Watching Our Spending: Hungry People and the U.S. Budget
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Ending hunger requires all of us to do our part. This includes our federal government, where---with the stroke of a pen---policies are made that redirect millions of dollars and affect millions of lives. Nutrition programs in the United States and poverty-focused development assistance overseas are among the key U.S. government programs that affect hungry people.
Each year Bread for the World tracks how such programs are faring as Congress develops the federal budget. The process of finalizing the budget can seem complicated--and it doesn’t always follow its own rules. But there are windows of opportunity where we can work for improvements for hungry people.
Here are the key steps in the process:
- In early February, the president submits the administration’s budget for the next fiscal year to Congress.
- Next, the House and Senate budget committees craft a congressional budget resolution–an outline of spending levels for broad categories. Both chambers must pass identical budget resolutions; however, the resolution doesn’t carry the force of law and it does not go to the president for his signature. Instead, the budget resolution gives guidance to appropriators. In recent years, Congress has frequently failed to pass a final budget resolution.
- By mid-April, the action shifts to the appropriations committees. The House and Senate appropriations leaders establish spending limits for their subcommittees, which then work within these amounts to fund individual programs in their area (such as agriculture or foreign operations).
- Next, the various spending bills must be passed within their subcommittees, by the full House and Senate appropriations committees, and by the entire House and Senate. Finally, the two chambers negotiate and approve a final version, which the president signs.
Sometimes, Congress doesn’t finish this process on time, so no final budget is ready when the new fiscal year starts on October 1. If that happens, Congress has to pass a temporary extension to keep the government running, usually at the previous year’s funding levels. This is called a continuing resolution.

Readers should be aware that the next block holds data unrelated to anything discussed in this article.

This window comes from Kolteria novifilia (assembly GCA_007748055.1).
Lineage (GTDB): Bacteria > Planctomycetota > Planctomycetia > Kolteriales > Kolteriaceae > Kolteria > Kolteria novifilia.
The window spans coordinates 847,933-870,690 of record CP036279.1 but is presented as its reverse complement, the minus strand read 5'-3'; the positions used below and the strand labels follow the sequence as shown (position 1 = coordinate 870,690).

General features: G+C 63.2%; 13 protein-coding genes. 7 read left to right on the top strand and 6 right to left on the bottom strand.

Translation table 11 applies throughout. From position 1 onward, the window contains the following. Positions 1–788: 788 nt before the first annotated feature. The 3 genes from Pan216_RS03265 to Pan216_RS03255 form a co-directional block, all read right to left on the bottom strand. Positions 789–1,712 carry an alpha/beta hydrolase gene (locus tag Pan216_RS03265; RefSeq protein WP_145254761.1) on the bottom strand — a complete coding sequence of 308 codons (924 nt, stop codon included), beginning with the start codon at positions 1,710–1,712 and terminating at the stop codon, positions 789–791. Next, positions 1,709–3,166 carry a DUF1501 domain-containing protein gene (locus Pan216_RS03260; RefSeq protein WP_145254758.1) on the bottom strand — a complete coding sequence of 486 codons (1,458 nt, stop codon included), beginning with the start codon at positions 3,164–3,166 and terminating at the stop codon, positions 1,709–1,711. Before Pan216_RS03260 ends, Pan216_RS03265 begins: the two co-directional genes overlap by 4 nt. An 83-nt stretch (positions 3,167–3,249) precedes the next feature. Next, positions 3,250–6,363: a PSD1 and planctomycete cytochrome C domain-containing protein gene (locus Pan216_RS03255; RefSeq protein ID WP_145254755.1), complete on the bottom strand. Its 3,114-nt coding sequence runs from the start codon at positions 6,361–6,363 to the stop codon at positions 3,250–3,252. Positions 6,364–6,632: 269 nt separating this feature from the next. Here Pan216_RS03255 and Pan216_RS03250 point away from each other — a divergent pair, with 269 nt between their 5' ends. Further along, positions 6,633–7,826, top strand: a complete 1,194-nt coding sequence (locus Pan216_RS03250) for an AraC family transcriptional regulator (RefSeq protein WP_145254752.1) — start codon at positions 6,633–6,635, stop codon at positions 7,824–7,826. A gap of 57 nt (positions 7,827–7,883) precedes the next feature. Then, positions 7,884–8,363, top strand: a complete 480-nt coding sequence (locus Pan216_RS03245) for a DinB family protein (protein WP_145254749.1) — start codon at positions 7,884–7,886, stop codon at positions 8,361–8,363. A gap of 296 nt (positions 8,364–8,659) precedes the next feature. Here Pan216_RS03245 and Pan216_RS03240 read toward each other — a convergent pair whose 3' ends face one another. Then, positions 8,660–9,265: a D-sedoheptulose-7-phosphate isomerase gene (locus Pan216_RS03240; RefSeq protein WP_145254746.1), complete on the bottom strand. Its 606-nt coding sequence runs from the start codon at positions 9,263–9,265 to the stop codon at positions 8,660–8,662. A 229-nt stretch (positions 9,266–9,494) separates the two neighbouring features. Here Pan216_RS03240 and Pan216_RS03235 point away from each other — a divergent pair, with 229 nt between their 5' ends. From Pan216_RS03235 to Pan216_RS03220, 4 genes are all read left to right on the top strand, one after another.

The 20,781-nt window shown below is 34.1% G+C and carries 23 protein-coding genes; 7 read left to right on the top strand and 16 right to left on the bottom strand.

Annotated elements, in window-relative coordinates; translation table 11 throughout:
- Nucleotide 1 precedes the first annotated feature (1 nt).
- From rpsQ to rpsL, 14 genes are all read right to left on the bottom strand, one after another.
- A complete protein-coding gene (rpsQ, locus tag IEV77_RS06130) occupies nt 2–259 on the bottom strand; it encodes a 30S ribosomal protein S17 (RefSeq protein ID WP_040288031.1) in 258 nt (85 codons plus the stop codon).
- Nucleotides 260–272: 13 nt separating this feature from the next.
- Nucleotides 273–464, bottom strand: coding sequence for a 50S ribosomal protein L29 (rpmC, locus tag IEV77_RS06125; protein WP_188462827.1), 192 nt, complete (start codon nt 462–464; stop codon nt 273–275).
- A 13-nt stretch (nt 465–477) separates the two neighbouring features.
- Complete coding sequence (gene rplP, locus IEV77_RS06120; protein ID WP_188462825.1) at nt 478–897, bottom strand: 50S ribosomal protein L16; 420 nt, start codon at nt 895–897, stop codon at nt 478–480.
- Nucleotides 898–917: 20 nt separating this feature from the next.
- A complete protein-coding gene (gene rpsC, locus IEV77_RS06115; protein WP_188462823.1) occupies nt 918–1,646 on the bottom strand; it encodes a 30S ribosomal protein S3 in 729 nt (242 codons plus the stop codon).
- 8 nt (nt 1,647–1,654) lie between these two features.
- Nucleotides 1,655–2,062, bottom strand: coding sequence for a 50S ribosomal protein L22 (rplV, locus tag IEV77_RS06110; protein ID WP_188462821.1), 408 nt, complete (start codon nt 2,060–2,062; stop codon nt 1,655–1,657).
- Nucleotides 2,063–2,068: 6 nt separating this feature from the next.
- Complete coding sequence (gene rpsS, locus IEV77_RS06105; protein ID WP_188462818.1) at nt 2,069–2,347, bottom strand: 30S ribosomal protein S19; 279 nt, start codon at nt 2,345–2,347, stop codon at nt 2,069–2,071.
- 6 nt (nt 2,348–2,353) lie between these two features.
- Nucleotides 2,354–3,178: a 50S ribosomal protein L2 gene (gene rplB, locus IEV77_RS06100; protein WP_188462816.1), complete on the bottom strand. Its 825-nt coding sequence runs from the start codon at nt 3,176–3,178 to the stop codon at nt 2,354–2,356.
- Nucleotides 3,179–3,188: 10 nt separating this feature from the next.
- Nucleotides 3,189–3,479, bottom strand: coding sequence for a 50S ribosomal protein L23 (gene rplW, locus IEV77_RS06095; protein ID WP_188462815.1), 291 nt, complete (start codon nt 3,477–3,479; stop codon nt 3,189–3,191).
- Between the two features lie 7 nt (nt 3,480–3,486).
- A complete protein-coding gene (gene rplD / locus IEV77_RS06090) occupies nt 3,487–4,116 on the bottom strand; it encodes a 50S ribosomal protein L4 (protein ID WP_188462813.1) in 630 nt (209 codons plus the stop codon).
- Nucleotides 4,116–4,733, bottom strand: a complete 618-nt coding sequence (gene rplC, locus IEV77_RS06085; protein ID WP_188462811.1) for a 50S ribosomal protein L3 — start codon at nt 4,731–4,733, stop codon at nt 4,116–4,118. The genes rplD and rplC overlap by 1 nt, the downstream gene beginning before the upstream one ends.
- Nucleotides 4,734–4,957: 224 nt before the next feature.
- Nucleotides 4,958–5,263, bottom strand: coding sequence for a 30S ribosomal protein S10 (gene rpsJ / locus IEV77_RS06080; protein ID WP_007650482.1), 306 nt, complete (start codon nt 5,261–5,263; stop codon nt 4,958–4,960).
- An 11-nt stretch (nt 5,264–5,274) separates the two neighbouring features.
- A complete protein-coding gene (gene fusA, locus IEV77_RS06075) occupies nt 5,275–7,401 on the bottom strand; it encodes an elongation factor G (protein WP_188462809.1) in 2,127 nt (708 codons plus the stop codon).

Within the budget, there are two types of spending: discretionary and mandatory. Discretionary spending is determined through the annual budget process. Funding for any discretionary program may be higher or lower than it was the year before. The Special Supplementary Nutrition Program for Women, Infants, and Children (WIC) and poverty-focused development assistance are important discretionary programs.
Mandatory spending is for programs that are funded by strict rules of eligibility. When such a program is created-–for example, SNAP (the Supplemental Nutrition Assistance Program, formerly food stamps)—Congress decides who will be eligible. Everyone who meets the eligibility criteria can apply for benefits, so the budget expands when more people are participating. To spend less on SNAP, Congress cannot simply cut the budget for the coming year. Lawmakers must instead change the rules on who is eligible.
Mandatory programs important to hungry and poor people include SNAP, Social Security, Medicare and Medicaid, and child nutrition (school lunch) programs.
Hearing from constituents back home is one of the most important criteria for how a member of Congress decides what funding levels to support for various programs. Every step of the way, our voices as advocates can make a difference for hungry people.